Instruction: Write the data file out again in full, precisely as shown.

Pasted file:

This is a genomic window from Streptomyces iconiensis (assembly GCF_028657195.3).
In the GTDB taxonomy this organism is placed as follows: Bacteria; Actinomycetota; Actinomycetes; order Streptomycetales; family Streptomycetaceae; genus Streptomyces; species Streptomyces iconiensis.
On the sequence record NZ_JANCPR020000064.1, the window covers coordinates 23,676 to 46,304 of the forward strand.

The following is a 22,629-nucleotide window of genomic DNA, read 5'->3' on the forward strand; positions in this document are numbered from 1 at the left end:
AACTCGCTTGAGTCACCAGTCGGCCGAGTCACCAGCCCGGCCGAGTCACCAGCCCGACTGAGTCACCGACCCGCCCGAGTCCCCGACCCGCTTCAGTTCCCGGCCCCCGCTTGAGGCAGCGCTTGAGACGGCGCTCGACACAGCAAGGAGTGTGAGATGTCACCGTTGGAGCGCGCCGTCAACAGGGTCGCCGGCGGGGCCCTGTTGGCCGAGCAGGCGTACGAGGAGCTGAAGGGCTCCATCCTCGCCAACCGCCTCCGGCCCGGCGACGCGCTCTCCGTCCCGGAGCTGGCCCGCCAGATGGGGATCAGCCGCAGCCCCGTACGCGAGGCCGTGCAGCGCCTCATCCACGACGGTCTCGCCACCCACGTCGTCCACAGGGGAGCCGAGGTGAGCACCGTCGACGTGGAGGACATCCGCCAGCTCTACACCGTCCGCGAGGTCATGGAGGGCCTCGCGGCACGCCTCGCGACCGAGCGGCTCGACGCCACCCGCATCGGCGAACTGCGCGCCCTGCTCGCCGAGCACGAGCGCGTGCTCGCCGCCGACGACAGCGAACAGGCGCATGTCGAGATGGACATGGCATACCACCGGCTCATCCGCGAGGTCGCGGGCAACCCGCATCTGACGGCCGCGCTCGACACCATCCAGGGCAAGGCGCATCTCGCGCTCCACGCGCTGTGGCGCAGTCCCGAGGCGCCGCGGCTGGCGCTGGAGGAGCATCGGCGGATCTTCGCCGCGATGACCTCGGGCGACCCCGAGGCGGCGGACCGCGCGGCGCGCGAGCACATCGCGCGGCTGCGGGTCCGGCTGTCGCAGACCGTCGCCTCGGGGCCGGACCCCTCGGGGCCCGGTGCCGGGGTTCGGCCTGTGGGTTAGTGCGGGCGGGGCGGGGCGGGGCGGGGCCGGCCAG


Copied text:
This is a genomic window from Streptomyces iconiensis (assembly GCF_028657195.3).
In the GTDB taxonomy this organism is placed as follows: Bacteria; Actinomycetota; Actinomycetes; order Streptomycetales; family Streptomycetaceae; genus Streptomyces; species Streptomyces iconiensis.
On the sequence record NZ_JANCPR020000064.1, the window covers coordinates 23,676 to 46,304 of the forward strand.

The following is a 22,629-nucleotide window of genomic DNA, read 5'->3' on the forward strand; positions in this document are numbered from 1 at the left end:
AACTCGCTTGAGTCACCAGTCGGCCGAGTCACCAGCCCGGCCGAGTCACCAGCCCGACTGAGTCACCGACCCGCCCGAGTCCCCGACCCGCTTCAGTTCCCGGCCCCCGCTTGAGGCAGCGCTTGAGACGGCGCTCGACACAGCAAGGAGTGTGAGATGTCACCGTTGGAGCGCGCCGTCAACAGGGTCGCCGGCGGGGCCCTGTTGGCCGAGCAGGCGTACGAGGAGCTGAAGGGCTCCATCCTCGCCAACCGCCTCCGGCCCGGCGACGCGCTCTCCGTCCCGGAGCTGGCCCGCCAGATGGGGATCAGCCGCAGCCCCGTACGCGAGGCCGTGCAGCGCCTCATCCACGACGGTCTCGCCACCCACGTCGTCCACAGGGGAGCCGAGGTGAGCACCGTCGACGTGGAGGACATCCGCCAGCTCTACACCGTCCGCGAGGTCATGGAGGGCCTCGCGGCACGCCTCGCGACCGAGCGGCTCGACGCCACCCGCATCGGCGAACTGCGCGCCCTGCTCGCCGAGCACGAGCGCGTGCTCGCCGCCGACGACAGCGAACAGGCGCATGTCGAGATGGACATGGCATACCACCGGCTCATCCGCGAGGTCGCGGGCAACCCGCATCTGACGGCCGCGCTCGACACCATCCAGGGCAAGGCGCATCTCGCGCTCCACGCGCTGTGGCGCAGTCCCGAGGCGCCGCGGCTGGCGCTGGAGGAGCATCGGCGGATCTTCGCCGCGATGACCTCGGGCGACCCCGAGGCGGCGGACCGCGCGGCGCGCGAGCACATCGCGCGGCTGCGGGTCCGGCTGTCGCAGACCGTCGCCTCGGGGCCGGACCCCTCGGGGCCCGGTGCCGGGGTTCGGCCTGTGGGTTAGTGCGGGCGGGGCGGGGCGGGGCGGGGCCGGCCAG